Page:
Five Questions with Ed Boyle
Election into the U.S. National Academy of Sciences is considered one of the highest honors an American scientist can receive. This past April, NAS elected 72 new members, including Edward A. Boyle, Professor of Ocean Chemistry at the Massachusetts Institute of Technology. Ed is a longtime member of the Geochemical Society and past recipient of the 2000 C.C. Patterson Award. With his induction, 34 current or former GS members are members of the NAS. Last month, Geochemical News asked Ed a few questions via regarding his newest honor. Ed responded via email from sea aboard the first GEOTRACES cruise. GEOTRACES is an international program to determine the global-scale distributions of key trace elements and trace element isotopes—see the October 2003 issue of Geochemical News for a feature article. At the time of his response, Ed was in the western North Atlantic Ocean, near Bermuda.
GN: What are you doing on the GEOTRACES cruise?
EB: This cruise is a sampling and analytical technique intercomparison effort, in order to get all of the international groups agreed about how to obtain a globally consistent data set.
GN: How did it feel when you were notified of your nomination into NAS?
EB: I was surprised (I didn’t even know that I was being considered) and of course I was pleased with the recognition. It took awhile for it to sink in that it was real.
GN: How does this honor compare to receiving the 2000 Patterson Award?
EB: The Patterson Medal told me that my work was appreciated by a community of people who do related research and are familiar with what I do. The NAS fellowship indicates that a broader community of scientists also recognizes value in my scientific work.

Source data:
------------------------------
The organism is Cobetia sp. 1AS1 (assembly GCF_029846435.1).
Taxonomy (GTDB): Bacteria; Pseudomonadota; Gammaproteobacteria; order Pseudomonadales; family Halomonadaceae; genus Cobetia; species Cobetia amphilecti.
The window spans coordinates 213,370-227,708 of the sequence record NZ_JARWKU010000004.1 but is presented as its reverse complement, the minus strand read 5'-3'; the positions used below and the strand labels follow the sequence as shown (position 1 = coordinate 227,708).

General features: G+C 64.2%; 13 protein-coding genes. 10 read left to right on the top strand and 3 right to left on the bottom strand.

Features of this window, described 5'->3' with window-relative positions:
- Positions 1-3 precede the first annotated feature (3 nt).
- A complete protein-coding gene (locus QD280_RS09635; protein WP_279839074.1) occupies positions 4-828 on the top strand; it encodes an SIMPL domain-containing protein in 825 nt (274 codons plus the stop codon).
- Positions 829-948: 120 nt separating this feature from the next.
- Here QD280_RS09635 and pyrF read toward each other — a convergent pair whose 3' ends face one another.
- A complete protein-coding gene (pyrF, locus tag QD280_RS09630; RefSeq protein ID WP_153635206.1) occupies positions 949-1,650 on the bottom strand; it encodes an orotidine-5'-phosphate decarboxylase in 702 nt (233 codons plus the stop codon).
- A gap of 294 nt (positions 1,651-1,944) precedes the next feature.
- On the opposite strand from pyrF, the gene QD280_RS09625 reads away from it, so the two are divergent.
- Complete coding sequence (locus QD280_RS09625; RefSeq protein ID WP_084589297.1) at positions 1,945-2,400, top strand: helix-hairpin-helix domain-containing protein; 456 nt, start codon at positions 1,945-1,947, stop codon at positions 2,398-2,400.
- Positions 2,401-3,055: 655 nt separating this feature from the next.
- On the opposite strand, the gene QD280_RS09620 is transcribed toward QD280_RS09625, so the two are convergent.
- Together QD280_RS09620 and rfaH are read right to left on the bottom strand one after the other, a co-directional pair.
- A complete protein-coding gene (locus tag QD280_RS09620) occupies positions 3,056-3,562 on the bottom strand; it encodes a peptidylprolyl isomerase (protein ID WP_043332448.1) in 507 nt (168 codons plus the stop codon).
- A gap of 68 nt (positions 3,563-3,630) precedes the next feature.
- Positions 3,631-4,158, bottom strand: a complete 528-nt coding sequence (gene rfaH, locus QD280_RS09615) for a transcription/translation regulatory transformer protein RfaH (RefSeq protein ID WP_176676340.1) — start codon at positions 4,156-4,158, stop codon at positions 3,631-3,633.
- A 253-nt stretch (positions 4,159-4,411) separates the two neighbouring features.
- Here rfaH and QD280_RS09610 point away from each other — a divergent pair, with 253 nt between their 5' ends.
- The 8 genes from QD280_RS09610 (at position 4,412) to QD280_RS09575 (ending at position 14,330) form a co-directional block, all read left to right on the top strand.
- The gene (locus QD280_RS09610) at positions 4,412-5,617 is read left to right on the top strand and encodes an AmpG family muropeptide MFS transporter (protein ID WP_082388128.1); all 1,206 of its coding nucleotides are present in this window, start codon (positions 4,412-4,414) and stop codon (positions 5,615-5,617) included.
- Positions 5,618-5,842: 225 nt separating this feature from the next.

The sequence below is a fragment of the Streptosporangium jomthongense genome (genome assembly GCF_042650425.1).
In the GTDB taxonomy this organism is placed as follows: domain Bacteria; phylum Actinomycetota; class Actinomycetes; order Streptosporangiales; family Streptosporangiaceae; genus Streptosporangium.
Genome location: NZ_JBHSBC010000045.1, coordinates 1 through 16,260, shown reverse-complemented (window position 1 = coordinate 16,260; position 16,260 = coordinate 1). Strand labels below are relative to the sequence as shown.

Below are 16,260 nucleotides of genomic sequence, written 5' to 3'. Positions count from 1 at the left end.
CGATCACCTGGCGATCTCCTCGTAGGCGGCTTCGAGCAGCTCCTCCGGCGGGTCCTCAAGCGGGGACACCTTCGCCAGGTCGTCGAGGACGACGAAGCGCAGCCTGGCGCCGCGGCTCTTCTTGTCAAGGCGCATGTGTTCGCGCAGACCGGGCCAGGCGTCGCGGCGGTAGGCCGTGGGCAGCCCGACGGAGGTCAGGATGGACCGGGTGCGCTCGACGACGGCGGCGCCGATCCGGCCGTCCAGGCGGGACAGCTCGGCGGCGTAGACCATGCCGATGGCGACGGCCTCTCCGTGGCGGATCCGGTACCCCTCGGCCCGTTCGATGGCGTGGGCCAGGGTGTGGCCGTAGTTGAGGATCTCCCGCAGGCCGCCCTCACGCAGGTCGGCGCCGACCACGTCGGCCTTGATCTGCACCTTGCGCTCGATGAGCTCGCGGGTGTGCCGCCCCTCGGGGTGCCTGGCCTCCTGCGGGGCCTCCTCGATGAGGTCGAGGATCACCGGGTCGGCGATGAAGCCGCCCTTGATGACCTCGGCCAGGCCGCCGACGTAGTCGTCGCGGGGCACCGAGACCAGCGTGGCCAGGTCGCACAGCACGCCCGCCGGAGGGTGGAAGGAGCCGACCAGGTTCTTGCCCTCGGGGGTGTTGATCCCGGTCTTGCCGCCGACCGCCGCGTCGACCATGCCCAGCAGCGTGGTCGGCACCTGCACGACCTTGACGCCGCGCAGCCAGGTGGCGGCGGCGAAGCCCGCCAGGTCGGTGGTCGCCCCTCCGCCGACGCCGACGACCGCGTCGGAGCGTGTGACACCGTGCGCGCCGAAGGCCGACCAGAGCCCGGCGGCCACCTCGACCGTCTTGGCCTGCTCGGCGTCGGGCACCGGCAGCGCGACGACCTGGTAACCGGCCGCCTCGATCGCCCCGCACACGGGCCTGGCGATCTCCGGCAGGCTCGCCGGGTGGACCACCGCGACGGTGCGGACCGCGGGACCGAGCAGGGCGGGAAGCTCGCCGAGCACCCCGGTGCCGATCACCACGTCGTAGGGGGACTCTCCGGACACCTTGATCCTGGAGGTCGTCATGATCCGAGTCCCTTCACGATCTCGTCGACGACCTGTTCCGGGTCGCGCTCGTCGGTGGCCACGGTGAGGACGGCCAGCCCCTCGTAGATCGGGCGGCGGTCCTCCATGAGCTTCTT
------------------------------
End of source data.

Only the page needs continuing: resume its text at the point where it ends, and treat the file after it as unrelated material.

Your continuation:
GN: The role of the NAS is to advise the U.S. government on a wide range of national issues. What issues will you be most qualified to address? For which national issues do you think the NAS has an urgent obligation to advise the government?
EB: Obviously: climate change, ocean acidification, fisheries, and related issues. The extent of human impacts on local, regional, and planetary chemistry (and its impact on life) is also important. Also, how important the overall scientific enterprise is to the nation and to humanity, and why it must be supported.
GN: How has the landscape of the field of geochemistry changed over the course of your career? With many environmental issues (e.g. climate change) receiving increased media coverage in recent years, what scientific role do you see geochemists serving in the future? Do you have any advice for students studying geochemistry?
EB: When I was a student, you could get to know almost everyone in the field, including the top figures, by face and name (and most of them would know who you were as well). Now, when you go to a Goldschmidt meeting you are lucky to recognize a small fraction of the people there. Growth obviously indicates that we are valued, but I do miss the familiarity and smaller scale of our scientific meetings in the past. The role of scientists including geochemists is to focus on the most important unknowns in our field, to fill in the holes surrounding the things we know, and explore the frontiers of the unknown. As we find interesting things, we should communicate these to the public, and respond to public concerns by explaining what we know (and admitting what we don’t know).